I am delighted to hear the hon. Member for Reigate's comments regarding the over-representation of Northern Ireland on the Committee of the Regions. I hope that his passionate conversion to proportional representation will be seen elsewhere as we debate other matters in the House.
Mr. Trimble: I also welcome you to the Chair, Mr. Hood.
I thought that this sitting would be brief, but the hon. Member for Reigate has introduced a note of controversy and I cannot resist the temptation to deal with that. As hon. Members have said, the order corrects an oversight in the Northern Ireland Act 1998. I hasten to add that that is not the only mistake in that Act; there are many, owing to the desire of some draftsmen to change our agreement before we had even got round to implementing it. However, that is by the way.
The purpose of the Committee of the Regions is to represent regions. As the hon. Member for Reigate said, it is purely consultative. It is not an Executive body, nor is it part of the Administration, so it does not need to be representative of populations. If, however, one were to confer functions and powers on the Committee of the Regions, its composition would be of great concern as to whether it was genuinely representative. I do not know whether the hon. Member for Reigate is suggesting that we should confer functions on the Committee of the Regions.
Mr. Blunt: I am delighted to hear the right hon. Gentleman's endorsement that the south-east of England should not properly be considered a region. That is certainly the view of people in the south-east of England. However, if the south-east of England is not formally a political region and if those in the south-east of England do not wish it to be considered a region, surely the Government are imposing that on them with the various regional assemblies and other bodies. Surely they have the same rights of representation on those bodies as do people in other parts of the United Kingdom.
Mr. Trimble: The hon. Gentleman is getting into even more complex territory. My point is that the Committee of the Regions represents regions. The question then arises as to what are the regions in the United Kingdom. Undoubtedly, Wales, Scotland and Northern Ireland are regions, but there is the problem of what forms of local administration there should be in England.
Over the years, Labour and Conservative Governments have acknowledged the concept of seven or eight regions in England. Therefore, it is natural to identify those areas as regions. If the hon. Gentleman and his colleagues want some other regional structure, well and good. The Committee of the Regions can reflect that.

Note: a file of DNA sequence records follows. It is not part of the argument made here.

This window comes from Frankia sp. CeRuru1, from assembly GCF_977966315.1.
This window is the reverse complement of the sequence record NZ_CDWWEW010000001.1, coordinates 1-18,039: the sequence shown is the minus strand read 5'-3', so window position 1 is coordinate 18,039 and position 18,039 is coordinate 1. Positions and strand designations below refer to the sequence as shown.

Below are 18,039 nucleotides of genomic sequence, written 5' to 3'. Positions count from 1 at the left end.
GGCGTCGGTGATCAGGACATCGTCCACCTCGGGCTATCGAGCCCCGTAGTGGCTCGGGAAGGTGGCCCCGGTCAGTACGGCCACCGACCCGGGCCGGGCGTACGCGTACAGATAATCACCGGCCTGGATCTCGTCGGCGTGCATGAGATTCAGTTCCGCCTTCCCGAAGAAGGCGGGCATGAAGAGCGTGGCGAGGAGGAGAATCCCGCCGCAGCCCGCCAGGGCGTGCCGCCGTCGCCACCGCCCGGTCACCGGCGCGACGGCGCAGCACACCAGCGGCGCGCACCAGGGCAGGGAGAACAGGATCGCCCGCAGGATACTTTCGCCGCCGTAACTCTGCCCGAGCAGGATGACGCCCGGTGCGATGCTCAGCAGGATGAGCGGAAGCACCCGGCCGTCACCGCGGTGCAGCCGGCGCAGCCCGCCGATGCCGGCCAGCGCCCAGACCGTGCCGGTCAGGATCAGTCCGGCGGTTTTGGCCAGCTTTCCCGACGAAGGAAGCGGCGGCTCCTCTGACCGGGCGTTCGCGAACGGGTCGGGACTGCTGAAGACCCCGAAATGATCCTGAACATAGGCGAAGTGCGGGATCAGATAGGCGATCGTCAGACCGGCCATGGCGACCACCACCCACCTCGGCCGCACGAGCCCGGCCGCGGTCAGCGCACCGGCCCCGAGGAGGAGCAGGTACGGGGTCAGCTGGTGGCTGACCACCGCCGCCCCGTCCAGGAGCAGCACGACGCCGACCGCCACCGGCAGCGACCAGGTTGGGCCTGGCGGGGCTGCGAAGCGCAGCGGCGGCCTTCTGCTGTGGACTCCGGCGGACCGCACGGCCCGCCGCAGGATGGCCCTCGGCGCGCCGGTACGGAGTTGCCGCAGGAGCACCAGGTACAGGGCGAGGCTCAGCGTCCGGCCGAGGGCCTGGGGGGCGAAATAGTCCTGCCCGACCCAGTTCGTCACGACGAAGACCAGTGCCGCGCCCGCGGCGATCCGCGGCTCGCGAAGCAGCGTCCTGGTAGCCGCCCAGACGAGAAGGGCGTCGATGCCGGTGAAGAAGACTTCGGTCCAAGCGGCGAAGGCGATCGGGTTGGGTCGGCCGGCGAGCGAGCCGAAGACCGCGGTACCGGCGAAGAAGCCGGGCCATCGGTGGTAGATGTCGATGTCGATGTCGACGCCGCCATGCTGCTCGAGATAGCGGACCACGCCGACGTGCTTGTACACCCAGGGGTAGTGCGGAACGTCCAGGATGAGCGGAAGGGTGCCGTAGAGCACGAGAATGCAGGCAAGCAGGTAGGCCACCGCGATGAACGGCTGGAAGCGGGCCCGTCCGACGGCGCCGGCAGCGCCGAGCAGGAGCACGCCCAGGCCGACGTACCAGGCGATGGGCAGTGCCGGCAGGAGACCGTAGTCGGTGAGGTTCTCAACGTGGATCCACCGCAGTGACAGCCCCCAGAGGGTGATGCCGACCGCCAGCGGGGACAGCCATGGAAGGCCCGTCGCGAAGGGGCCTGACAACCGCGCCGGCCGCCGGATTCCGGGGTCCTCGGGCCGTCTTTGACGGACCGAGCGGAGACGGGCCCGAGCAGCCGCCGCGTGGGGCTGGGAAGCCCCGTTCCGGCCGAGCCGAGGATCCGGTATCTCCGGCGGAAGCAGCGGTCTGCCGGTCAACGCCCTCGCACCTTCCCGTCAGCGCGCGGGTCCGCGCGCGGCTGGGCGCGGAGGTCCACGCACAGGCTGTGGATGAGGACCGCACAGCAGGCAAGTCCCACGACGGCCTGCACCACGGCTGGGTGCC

The purpose of the Committee of the Regions is to be a consultative body and a channel for information. We in Northern Ireland find it valuable, as it enables us to obtain information and furthers our opportunities to influence policy making. We sometimes find that our national Government are not as fast in consulting the regions as we would like and that they tend to think that information that comes from the centre is sufficient. That is not always the case.
The order is sensible, as it enables Members of the Assembly to represent the regions. It just so happens that the representatives that Northern Ireland has sent are Members of the Assembly. They went to the Committee of the Regions as councillors and were subsequently elected to the Assembly. That is an indicator of how important the Committee of the Regions is to the parties that made the nominations. We are considering nominations for the new year, but I hope that the current excellent distribution of membership will be perpetuated.
Mr. David Clelland (Tyne Bridge): Will the Northern Ireland Assembly have to submit names to the Foreign Secretary? Perhaps it would be preferable if the Northern Ireland Assembly, and indeed the Welsh Assembly, the Scottish Parliament, the Greater London Authority and, eventually, the assemblies in England, were able to nominate their members directly to the Committee of the Regions without the Foreign Secretary or anyone else down here having a veto over that process.
Jane Kennedy: I am in complete agreement with the hon. Member for Montgomeryshire (Lembit O£pik), and in almost complete agreement with the right hon. Member for Upper Bann (Mr. Trimble). I congratulate the hon. Member for Reigate on managing to ginger up what I hoped would be a very succinct debate.
My hon. Friend the Member for Tyne Bridge (Mr. Clelland) asked about how the regions should nominate. I do not want to be drawn into a more general debate on the Committee of the Regions but, at the moment, the nominations go to the Foreign Secretary and there are no plans to change that. I am sure that the debate on how regions should be represented and how the nominations should be made will continue.